Do I Have to Pay My Power of Attorney Agent?

A power of attorney is a legal document that allows you (the “principal”) to name someone (called your “agent”) to act on your behalf in financial matters. In Georgia, a power of attorney agent is not entitled to compensation unless the document specifically states otherwise.

This is the case even if it is a durable power of attorney. (A power of attorney is “durable” if the power to act remains in effect even if the principal is incapacitated.)

If the power of attorney document is silent on compensation, an agent is only entitled to reasonable reimbursement of expenses they paid out-of-pocket while acting on the principal’s behalf.

An example of a reasonable reimbursement of an expense is if the power of attorney document allows your agent to act on your behalf for taxes, and your agent hires an accountant at a reasonable rate to prepare your tax return.

Georgia law did not always default to not compensating agents. In 2017, the Georgia legislature revamped the law governing powers of attorney. The change in the law was primarily to combat people abusing the power.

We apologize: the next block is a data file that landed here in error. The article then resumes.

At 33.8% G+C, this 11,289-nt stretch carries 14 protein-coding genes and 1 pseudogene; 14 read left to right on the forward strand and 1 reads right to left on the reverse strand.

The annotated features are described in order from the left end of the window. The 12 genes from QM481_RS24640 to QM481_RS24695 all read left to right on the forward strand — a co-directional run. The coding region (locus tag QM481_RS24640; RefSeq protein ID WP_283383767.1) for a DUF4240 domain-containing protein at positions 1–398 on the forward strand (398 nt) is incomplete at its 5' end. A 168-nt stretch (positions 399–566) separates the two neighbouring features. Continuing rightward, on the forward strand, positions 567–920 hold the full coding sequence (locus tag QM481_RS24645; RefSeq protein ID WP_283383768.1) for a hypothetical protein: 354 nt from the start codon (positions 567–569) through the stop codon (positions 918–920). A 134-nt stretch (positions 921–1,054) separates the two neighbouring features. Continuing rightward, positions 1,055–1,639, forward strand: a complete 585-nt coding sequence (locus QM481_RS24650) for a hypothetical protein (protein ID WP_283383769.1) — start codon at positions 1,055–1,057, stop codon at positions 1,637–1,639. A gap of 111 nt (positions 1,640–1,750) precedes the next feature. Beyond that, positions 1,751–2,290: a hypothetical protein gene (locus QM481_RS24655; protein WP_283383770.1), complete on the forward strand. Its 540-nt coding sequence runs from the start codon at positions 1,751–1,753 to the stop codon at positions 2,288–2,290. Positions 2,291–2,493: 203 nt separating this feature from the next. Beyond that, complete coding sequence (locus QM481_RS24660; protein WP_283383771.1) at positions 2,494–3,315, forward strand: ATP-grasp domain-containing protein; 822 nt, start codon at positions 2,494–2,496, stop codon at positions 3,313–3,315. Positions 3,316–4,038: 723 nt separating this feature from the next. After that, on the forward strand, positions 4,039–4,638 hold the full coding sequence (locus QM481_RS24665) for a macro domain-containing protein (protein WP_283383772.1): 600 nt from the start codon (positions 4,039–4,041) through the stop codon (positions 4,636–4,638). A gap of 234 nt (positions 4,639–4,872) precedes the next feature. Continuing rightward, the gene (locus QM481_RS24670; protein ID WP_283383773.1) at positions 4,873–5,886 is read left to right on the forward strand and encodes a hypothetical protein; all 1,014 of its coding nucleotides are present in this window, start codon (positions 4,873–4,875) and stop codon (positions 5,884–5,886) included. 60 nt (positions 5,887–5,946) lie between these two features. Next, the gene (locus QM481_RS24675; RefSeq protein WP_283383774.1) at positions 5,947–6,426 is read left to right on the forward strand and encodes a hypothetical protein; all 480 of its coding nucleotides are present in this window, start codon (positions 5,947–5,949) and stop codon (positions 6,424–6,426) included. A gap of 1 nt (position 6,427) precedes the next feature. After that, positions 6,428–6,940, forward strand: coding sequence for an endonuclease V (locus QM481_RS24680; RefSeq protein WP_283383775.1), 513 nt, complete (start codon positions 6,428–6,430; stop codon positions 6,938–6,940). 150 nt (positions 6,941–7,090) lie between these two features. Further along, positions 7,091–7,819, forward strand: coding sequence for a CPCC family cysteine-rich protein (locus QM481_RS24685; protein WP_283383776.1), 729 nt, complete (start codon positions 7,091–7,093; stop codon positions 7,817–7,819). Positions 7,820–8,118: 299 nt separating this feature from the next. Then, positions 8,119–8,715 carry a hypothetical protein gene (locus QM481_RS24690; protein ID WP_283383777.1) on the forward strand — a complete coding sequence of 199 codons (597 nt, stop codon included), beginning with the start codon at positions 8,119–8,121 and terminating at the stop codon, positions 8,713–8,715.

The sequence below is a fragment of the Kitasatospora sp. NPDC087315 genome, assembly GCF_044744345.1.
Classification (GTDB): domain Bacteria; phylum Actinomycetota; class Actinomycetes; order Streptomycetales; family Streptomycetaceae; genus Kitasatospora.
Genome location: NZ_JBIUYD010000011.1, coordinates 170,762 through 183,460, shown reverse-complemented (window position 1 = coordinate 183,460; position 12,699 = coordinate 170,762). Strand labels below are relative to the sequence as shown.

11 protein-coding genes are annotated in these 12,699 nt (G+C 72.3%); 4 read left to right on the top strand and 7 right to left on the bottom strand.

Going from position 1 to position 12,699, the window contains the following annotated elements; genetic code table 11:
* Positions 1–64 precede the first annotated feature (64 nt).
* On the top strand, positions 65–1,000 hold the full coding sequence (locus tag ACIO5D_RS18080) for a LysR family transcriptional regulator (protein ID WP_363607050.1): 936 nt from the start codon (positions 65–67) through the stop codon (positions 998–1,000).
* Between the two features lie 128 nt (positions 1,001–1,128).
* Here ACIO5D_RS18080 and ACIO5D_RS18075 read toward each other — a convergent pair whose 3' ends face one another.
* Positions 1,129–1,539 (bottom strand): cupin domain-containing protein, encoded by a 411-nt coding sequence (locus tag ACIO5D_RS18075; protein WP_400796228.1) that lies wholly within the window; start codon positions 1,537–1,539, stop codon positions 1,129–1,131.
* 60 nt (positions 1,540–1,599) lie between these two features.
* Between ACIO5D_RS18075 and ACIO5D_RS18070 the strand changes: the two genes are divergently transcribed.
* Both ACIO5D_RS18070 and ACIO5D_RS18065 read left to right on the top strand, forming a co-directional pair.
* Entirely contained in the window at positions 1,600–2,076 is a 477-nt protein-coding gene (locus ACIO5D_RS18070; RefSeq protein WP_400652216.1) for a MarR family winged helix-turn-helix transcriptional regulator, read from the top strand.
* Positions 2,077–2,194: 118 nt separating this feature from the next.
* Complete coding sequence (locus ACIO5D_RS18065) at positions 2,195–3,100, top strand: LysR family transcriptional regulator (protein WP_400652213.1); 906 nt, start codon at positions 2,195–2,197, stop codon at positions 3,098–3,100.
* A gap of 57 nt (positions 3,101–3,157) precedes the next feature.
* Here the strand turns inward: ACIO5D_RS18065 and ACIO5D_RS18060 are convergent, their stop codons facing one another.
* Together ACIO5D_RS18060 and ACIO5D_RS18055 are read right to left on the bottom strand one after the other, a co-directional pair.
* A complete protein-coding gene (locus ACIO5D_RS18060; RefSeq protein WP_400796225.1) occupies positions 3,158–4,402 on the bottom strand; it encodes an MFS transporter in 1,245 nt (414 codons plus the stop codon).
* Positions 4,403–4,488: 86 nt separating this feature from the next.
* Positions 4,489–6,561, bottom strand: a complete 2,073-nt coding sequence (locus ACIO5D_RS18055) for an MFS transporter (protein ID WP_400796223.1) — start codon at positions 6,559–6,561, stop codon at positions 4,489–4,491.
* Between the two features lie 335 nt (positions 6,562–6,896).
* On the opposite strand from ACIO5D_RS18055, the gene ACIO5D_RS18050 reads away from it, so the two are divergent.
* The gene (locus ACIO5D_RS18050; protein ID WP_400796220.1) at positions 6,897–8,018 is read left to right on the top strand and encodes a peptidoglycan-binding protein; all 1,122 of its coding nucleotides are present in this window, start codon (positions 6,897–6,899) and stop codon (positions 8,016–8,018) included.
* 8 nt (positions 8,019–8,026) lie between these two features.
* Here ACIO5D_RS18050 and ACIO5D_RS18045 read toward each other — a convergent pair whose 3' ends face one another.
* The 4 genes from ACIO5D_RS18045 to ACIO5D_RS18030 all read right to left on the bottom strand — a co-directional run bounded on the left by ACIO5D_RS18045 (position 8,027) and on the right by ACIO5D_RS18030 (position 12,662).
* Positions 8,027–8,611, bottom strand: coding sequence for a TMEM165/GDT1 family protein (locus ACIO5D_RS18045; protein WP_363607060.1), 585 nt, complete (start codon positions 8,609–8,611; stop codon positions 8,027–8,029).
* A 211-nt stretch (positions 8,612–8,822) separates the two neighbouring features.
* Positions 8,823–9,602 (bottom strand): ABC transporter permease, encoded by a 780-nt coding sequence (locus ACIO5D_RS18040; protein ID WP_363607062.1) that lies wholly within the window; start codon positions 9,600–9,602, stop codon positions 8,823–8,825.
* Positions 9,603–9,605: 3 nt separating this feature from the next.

As part of these changes, the legislature intentionally defaulted to not compensating the agent. This is because the agent is typically a loved one or family member. For most situations, no compensation would be necessary beyond the reimbursement for reasonable expenses incurred while acting as the agent.

Under pre-2017 law, the legislature gave three options to compensate your agent: (1) no compensation; (2) reasonable compensation; (3) a specific amount determined by the principal. While the new law defaults to not compensating the agent, you still have the option to compensate your agent should you choose to do so.

Regardless of whether the power of attorney document allows for compensation, an agent should keep accurate records of all receipts, disbursements, and transactions made while conducting their duties. This documents the expenses to be later reimbursed and keeps the principal-agent relationship above board.

If you or a loved one have questions about a Power of Attorney instrument in Georgia, call us today at (678) 784-4150.